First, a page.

“I`m a daydreamer” he`d said on a morning radio interview. He can stop dreaming now.
The odds of the runners in the places at 150-1, 25-1 and 100-1 didn`t diminish Desert Crown`s performance.
It is arguable that the fast-finishing third Westover would have been closer but for bad interference when beginning his challenge but Desert Crown had already torn away from his field with over a furlong to go. He was as perfectly composed as his trainer gracing the Derby winner`s circle.
Bred by Strawberry Fields Stud, not all that far from Newmarket, Desert Crown`s dam Desert Berry was a maiden winner at Lingfield. She was the new stud`s foundation mare and at thirteen had already produced a Group winner, Flying Thunder (by Archipenko), in Hong Kong.
Desert Crown is by Nathaniel who has already got one champion, the eleven-time Group One winning mare Enable. Nathaniel won a Champion Stakes and a King George and would have had a greater profile had he not raced in the era of Frankel.
Desert Crown himself was regarded as a standout in his Book Two Tattersalls Sales, bought for 280,000gns by Saeed Suhail who also owned the 2003 Derby winner Kris Kin – third of the Stoute-trained Derby winners – and the first after Sir Michael`s knighthood.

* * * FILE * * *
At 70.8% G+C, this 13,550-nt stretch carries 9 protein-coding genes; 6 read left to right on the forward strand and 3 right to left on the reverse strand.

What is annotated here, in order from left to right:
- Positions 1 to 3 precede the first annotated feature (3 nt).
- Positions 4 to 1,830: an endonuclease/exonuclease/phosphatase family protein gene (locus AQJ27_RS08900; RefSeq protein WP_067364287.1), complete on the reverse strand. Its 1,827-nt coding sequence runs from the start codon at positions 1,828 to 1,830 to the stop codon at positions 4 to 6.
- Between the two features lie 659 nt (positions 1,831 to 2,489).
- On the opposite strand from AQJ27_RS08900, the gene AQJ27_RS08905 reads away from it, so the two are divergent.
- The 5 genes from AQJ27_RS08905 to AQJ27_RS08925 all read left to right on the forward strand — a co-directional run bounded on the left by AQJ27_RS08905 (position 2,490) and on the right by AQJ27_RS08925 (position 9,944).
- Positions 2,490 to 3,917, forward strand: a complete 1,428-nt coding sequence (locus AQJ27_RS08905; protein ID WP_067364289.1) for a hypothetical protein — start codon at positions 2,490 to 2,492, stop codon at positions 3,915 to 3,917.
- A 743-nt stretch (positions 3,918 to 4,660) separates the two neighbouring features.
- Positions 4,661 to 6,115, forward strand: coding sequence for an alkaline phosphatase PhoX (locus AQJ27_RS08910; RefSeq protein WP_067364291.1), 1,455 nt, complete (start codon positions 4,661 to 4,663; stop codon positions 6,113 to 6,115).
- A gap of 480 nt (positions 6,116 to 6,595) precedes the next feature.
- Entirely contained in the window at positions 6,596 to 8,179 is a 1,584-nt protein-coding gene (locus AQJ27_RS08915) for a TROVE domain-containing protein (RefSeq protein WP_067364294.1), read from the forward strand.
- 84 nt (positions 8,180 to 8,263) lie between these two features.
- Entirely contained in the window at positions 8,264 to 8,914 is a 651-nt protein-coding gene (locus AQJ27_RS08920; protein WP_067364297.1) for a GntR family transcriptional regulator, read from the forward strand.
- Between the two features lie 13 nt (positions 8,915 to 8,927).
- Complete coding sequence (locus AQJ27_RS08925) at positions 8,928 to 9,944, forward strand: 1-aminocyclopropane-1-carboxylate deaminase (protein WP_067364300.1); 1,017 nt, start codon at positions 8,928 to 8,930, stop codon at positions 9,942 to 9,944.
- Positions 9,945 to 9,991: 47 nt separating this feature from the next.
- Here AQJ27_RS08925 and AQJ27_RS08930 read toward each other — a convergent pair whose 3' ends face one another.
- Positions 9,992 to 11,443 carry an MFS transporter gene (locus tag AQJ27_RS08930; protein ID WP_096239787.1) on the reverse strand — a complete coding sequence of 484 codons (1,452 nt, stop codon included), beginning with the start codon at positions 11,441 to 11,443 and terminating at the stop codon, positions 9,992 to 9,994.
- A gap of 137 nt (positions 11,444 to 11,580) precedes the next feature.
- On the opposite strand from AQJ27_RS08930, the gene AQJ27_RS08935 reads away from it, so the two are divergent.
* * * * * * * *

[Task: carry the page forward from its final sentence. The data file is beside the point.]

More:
The combined forces of Coolmore and Godolphin were routed in the Derby though Nathaniel is of course by Coolmore`s all-time omnipotent stallion, the late lamented Galileo.
The Oaks had been business as usual. On her third birthday (who says late foals are disadvantaged?) Tuesday (by Galileo, inevitably) helped O`Brien break the record for number of classic winners trained by one man – not that O`Brien would ever deny his debt, and continuing reference to, the all-conquering operation led by John Magnier.
What a willing partner Tuesday was for Ryan Moore. Admittedly the favourite Emily Upjohn didn`t help herself or Frankie Dettori by stumbling out of the stalls and was on the back foot thereafter. It says much for Emily Upjohn`s fortitude that encircling the field of eleven fillies in the straight she got within a nod of Tuesday at the finish. But Tuesday was never going to surrender to anyone without a battle.
Betting next time they meet – that Emily Upjohn will reverse placings – will reflect the perception that the favourite was vastly unlucky. Emily Upjohn will be that much wiser: Tuesday will be that much older.
Hollie Doyle became the first female to be placed in a Classic on the second of the Gosden fillies, third on Nashwa.
So it was a Galileo filly from Frankel and Sea The Stars. As Aidan O`Brien was keen to emphasize at the post- race Press conference, Classics are bred into Coolmore stock and he was privileged to handle such stock.
Almost the first words reported in advance of the Classic weekend that Her Majesty was obliged to miss for only the fifth time in her reign, were those of the Archbishop of York.
Recognising the Queen`s attachment to horses and horseracing, his speech referred to her Platinum Jubilee of 70 years` service on the throne and to her being “Still in the saddle” and “Staying the course”.
Those words would equally apply to Sir Michael Stoute.